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Sales vs. Ops – And the Winner Is?

Sales vs. Ops – And the Winner Is???

Here is my deep thought for the day…why does it seem like everyone always says sales vs. operations? Sales vs. ops sounds like a battle. Just like the Sunday Night Football game with Colts vs. Patriots. (Which is always a definite battle! HA!) There is a winner and a loser. But should it be the same in business? No! If it is always said like this– sales vs. operations – there will NEVER be a winner. Just two losers. We should instead say sales and operations and think of them as a team, not adversaries.

I am an “ops” person who works with a GREAT team of “sales” people. Yes, we think differently. Yes, we do things differently. Yes, we learn and process information differently. Yes, we don’t always see things the same way. But does that mean we don’t have the same common goal? NO!! Everyone has the same goal. What our roles may be to achieve those goals are varied, but if we don’t work together then the goals will not be achieved. Plain and simple.

I know, without a doubt, that I need my sales team. No question about it. They are selling. I’m not! They are bringing in revenue based on their sales quota and plans. I, on the other hand, am working on processes, reporting, standard operating procedures that make them better sales people, more efficient and effective team members, keeping them aware of ways to improve net operating income, ROI and gross margins. Without both of us, the sales team could bring in revenue all day but if not spent appropriately, we might have a negative cash flow. Conversely, I could spend all day creating reports and ways to increase margin and operating income, but without revenue being generated I’d have nothing to monitor.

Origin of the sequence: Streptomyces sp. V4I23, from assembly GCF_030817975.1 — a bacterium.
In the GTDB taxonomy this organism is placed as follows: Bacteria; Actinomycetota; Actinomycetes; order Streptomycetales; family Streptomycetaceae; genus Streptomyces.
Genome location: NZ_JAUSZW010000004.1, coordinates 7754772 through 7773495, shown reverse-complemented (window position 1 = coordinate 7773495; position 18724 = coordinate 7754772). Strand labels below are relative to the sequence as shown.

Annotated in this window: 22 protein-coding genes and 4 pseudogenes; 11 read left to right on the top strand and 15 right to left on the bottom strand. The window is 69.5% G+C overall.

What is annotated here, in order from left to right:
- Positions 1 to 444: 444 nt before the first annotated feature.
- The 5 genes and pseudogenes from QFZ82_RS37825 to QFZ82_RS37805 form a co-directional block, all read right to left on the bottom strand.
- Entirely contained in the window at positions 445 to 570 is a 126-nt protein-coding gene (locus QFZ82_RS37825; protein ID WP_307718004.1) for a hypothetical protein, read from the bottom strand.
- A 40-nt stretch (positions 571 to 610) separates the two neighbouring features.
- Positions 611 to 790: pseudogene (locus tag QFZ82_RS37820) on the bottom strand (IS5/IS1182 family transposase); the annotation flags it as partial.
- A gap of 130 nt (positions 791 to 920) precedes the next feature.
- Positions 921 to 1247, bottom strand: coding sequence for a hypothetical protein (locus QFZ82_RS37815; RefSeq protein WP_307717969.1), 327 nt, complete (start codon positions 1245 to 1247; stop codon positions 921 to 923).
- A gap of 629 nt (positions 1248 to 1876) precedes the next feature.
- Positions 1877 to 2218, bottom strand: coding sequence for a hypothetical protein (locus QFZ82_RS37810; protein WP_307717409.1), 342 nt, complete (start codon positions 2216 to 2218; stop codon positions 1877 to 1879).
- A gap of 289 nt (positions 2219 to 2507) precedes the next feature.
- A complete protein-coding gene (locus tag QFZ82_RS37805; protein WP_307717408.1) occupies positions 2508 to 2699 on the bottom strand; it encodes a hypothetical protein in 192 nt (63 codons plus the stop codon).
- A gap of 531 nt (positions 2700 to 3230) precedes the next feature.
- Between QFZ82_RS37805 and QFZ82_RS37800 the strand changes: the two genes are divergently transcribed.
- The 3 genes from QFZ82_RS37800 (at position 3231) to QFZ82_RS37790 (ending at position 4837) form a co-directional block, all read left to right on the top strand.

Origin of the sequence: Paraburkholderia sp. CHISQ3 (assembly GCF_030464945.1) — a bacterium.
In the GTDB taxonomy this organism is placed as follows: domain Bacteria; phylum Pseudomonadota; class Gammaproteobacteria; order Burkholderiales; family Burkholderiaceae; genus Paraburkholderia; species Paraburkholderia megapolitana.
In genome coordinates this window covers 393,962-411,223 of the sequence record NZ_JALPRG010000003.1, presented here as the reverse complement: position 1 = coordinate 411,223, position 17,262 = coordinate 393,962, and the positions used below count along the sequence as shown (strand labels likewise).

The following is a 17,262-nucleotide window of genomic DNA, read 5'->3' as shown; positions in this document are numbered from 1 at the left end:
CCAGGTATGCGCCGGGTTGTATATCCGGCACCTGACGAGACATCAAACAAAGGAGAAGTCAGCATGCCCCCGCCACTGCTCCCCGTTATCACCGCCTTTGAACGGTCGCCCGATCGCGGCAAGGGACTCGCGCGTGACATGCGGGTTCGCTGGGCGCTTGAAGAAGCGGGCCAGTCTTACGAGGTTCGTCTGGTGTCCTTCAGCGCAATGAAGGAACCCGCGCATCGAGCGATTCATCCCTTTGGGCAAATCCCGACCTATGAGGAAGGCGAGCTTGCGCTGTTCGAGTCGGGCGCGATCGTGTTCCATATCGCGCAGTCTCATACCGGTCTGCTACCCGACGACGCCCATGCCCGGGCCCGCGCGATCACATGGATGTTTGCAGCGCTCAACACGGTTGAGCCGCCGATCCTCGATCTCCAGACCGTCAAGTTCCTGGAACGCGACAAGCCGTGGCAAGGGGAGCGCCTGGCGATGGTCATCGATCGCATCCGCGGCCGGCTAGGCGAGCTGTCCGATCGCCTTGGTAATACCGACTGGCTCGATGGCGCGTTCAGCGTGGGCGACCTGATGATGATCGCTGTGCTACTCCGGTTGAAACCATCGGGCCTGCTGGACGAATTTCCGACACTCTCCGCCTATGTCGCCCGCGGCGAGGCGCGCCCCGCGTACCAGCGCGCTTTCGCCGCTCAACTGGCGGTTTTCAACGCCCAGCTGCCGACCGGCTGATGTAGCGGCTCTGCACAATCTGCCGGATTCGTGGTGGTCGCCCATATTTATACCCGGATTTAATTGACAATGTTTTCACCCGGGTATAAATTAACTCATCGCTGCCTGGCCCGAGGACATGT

Bottom line, you are a team. And you need each and every member of your team. No matter how different your job and purpose are. A coach can’t run an effective offense in football if he/she has a roster full of wide receivers and tight ends and the corners and safety are all over them with a couple of interceptions. You need to maximize a running game FAST and imagine you have no running backs in your lineup. You have a big problem! The coaches and players may have a TON of talent, but most definitely have areas of vulnerability and weakness that the opposing defense will see and capitalize on. Sunday night’s game was a perfect example of maximizing when you see a weakness. Colts couldn’t stop the running game of the Patriots and Brady capitalized on it.

Same with your team. Every member of your team has a talent, a job, a purpose. Learn them, respect them, work with them and use them. If you do, you will be an unstoppable team who can take on most anything. Except maybe Jonas Gray and the Patriots rush offense…

Until next week…


Written by Jenn Cox, COO at Bild & Company.

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